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    President Donald Trump talks with former President Barack Obama on Capitol Hill in Washington, Friday, Jan. 20, 2017, after Trump took the presidential oath

    Take Two: Americans Elected Obama to End Middle East Wars, Want Same From Trump

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    On Friday, Donald Trump was sworn in as 45th President of the United States. During his inaugural speech, Trump stressed that the US should not impose American values on other nations, but rather lead by example. Speaking to Sputnik, former Rand Paul advisor Brian Darling recalled that President Obama came into office with a very similar promise.

    "We do not seek to impose our way of life on anyone, but rather to let it shine as an example," Trump said, addressing the nation and the world for the first time as president on Friday. "We will reinforce old alliances and form new ones, and unite the civilized world against radical Islamic terrorism, which we will eradicate completely from the face of the earth," he added, stressing that the US "will seek friendship and goodwill with the nations of the world."

    Speaking to Sputnik about the end of the Obama era and the start of the Trump presidency, Brian Darling, Vice President of the conservative Washington-based consulting firm Third Dimension Strategies, explained that unfortunately, the outgoing president did not live up to a central campaign promise of his.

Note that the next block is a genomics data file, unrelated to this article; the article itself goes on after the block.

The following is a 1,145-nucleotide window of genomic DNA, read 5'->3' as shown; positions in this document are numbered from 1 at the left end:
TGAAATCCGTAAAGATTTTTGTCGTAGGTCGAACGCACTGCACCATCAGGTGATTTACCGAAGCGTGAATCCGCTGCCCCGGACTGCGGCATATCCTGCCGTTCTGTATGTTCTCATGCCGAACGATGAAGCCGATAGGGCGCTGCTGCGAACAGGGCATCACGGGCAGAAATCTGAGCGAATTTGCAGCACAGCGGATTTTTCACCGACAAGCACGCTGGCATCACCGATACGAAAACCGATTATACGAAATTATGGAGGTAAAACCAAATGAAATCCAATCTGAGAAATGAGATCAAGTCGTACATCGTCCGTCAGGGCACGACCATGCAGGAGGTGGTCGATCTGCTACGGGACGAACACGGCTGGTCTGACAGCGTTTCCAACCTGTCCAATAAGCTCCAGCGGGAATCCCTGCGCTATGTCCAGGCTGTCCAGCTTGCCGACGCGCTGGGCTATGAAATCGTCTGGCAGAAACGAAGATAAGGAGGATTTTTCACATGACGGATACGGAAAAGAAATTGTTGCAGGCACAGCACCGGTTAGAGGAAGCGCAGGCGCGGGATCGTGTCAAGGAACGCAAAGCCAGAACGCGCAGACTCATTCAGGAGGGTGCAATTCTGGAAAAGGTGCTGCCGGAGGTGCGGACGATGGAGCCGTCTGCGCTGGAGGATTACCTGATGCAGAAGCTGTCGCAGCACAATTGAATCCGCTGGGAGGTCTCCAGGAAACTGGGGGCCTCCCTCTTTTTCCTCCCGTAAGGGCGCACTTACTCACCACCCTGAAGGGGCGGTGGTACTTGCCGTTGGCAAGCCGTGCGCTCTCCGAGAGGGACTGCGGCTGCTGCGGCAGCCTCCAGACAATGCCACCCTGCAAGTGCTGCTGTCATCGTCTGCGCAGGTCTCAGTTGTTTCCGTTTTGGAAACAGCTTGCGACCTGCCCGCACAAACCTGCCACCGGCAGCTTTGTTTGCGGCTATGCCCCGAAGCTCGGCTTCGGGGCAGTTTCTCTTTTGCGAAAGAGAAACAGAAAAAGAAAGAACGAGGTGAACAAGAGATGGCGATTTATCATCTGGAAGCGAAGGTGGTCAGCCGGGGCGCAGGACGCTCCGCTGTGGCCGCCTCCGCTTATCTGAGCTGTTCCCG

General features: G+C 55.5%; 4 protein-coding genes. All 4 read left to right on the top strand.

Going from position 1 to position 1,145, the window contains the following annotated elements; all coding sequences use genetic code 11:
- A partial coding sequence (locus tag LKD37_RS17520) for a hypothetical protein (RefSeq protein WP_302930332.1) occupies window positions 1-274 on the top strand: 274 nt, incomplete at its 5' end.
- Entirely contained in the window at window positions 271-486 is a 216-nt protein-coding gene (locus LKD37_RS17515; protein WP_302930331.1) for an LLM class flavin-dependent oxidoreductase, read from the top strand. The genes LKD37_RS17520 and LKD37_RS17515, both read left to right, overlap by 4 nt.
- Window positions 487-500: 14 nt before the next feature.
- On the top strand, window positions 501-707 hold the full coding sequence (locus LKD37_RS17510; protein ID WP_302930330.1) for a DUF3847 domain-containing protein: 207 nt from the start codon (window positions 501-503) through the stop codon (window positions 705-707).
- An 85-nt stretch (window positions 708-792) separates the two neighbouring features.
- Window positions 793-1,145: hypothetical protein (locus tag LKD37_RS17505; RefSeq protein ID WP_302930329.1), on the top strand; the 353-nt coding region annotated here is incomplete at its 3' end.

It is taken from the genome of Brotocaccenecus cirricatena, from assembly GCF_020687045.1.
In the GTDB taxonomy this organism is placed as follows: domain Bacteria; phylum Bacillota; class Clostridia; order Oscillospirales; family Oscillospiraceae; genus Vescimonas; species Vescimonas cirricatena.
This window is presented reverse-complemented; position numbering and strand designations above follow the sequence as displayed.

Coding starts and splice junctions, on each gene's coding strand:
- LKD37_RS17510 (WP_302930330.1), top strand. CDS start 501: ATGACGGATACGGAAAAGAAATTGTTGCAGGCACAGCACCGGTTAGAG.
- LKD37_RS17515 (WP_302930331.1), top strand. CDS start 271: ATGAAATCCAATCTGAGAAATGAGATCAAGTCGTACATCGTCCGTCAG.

Thinking back to 2008, Darling recalled that "the American people were tired of wars, and that's why they elected President Obama. They were tired of the war in Afghanistan; they were tired of the war in Iraq, and they elected an individual who said he was going to change these policies."

    Unfortunately, he noted, in the eight years since, Obama's foreign policy has turned into something that's "hard to understand, because he was more interventionist in Libya, he wanted to take sides in the Syrian civil war, and he was not aggressive enough in Iraq to fight ISIS [Daesh]." Americans "saw a muddled foreign policy – a foreign policy that didn't make any sense, and a foreign policy where Obama promised not to be an interventionist, but proved to be very interventionist — in Egypt, in Libya," and initially, even in Syria.

    "The American people don't want that," Darling emphasized. "They want to defeat ISIS, and they want to have less intervention in the Mideast. They don't want to be involved in all these Middle Eastern wars. Donald Trump won by saying he doesn't want to be a nationbuilder – that he doesn't want to be involved in all these civil wars. He wants to make America great again by putting America first, and not putting an internationalist-type agenda of intervening in all of these countries as part of our foreign policy. I think the American people were drawn to the idea of trying to keep many of our troops home and not intervening in civil wars."

    Commenting on Trump's cabinet picks, which include many military figures, Darling suggested that there is an argument to be made that the presence of combat generals in positions of political power would actually make Washington "more restrained" and "a lot smarter," since in the past, it has been the politicians with the least experience in actual warfare that have been the most eager to rush into it.

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